"A bird deprived of her wings is not more incomplete than than the human mind without imagination"
Before The Pre-Raphaelites there was another, less well known, group of painters who styled themselves as The Ancients. Not having a self-publicist as good as Dante Gabriel Rosetti is one of the reasons they are overlooked by art historians but another, and probably more important reason, is that their art was somewhat out of tune with a society in the process of being converted to the new faiths of Darwinism and scientific materialism which were offered as an alternative to religious explanations of the world and a society in which the favoured style of art was verisimilitude, naturalistic representation.
The most famous of The Ancients was Samuel Palmer (1805 - 1881)
Palmer had already enjoyed success at the age of fourteen, selling a painting at the the Royal Academy but it was his future father in law, the painter John Linnell, who mentored his career "it pleased God to send me Mr Linnell as a good angel from Heaven to pluck me from the pit of modern art" and it was Linnell who in 1824 introduced Palmer to William Blake.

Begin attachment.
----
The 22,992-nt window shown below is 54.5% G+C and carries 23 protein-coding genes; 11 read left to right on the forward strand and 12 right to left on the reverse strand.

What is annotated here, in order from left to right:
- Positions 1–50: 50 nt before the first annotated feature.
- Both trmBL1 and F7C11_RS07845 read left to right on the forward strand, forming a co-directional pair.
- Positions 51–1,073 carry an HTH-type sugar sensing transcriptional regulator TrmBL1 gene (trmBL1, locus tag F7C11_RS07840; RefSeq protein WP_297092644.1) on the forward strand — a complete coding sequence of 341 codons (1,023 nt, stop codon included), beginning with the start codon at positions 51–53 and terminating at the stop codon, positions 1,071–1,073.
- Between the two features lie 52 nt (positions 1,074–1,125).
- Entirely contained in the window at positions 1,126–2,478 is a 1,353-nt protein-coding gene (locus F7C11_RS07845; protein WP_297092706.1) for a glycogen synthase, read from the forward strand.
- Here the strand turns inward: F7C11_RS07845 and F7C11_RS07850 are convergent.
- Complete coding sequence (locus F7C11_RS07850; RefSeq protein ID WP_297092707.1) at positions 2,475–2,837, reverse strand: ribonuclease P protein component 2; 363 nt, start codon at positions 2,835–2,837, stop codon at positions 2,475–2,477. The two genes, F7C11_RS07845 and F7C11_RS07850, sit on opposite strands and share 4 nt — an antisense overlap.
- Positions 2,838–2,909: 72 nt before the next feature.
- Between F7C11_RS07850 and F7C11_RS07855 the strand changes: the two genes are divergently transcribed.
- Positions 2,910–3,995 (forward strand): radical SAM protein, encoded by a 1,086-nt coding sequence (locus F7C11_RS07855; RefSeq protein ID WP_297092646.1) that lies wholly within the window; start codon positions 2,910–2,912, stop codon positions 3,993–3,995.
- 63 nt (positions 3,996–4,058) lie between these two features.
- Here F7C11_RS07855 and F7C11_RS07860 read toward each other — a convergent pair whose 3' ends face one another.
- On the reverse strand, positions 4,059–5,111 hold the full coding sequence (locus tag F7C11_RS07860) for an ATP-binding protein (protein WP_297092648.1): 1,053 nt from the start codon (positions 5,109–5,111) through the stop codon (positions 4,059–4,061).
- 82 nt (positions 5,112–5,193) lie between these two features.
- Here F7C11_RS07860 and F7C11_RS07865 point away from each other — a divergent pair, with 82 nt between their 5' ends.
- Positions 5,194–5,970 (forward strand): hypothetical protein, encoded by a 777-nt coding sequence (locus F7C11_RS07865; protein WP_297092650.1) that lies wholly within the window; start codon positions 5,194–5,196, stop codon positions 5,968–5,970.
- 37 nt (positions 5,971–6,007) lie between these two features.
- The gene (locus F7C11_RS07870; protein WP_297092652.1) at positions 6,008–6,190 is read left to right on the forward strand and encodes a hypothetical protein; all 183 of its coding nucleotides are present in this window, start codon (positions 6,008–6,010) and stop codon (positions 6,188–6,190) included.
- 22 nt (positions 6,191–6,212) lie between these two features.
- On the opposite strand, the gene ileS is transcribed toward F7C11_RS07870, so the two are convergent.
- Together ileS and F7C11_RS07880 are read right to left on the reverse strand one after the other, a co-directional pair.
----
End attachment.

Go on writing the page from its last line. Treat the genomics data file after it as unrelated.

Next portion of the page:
Blake proved to be an inspiration and the nineteen year old Palmer left 'modern art' behind him and followed the artistic lead set by the older man.
Among the advice from Blake was -
"Draw anything you want to master a hundred times from nature till you have learned it from heart."
"You have only to work up imagination to the state of vision and the thing is done."
Palmer assimilated this advice as can be seen in his letters and notes -
"The general characteristics of Nature's beauty not only differ from, but are in some respects opposed to, those of Imaginative art."
"Nature is not at all the standard of art, but art is the standard of nature. The visions of the soul, being perfect, are the only true standard by which nature must be tried."
Both Palmer and Blake's visionary style of painting can best be described as 'imaginal' a word coined by Henry Corbin in his book Creative Imagination in the Sufism of Ibn 'Arabi.
Instead of realistic landscapes, Palmer produced work in a style that was almost dreamlike and reflected this 'imaginal realm' somewhere between this world and the next. The world available to our five senses is a reflection of, and arises out of, this 'imaginal realm', an idea which bears an uncanny similarity to the physicist David Bohm's theory of the implicate order giving rise to the explicate order, this latter being the world around us.
These paintings are a splendid antidote to the marxist-materialist-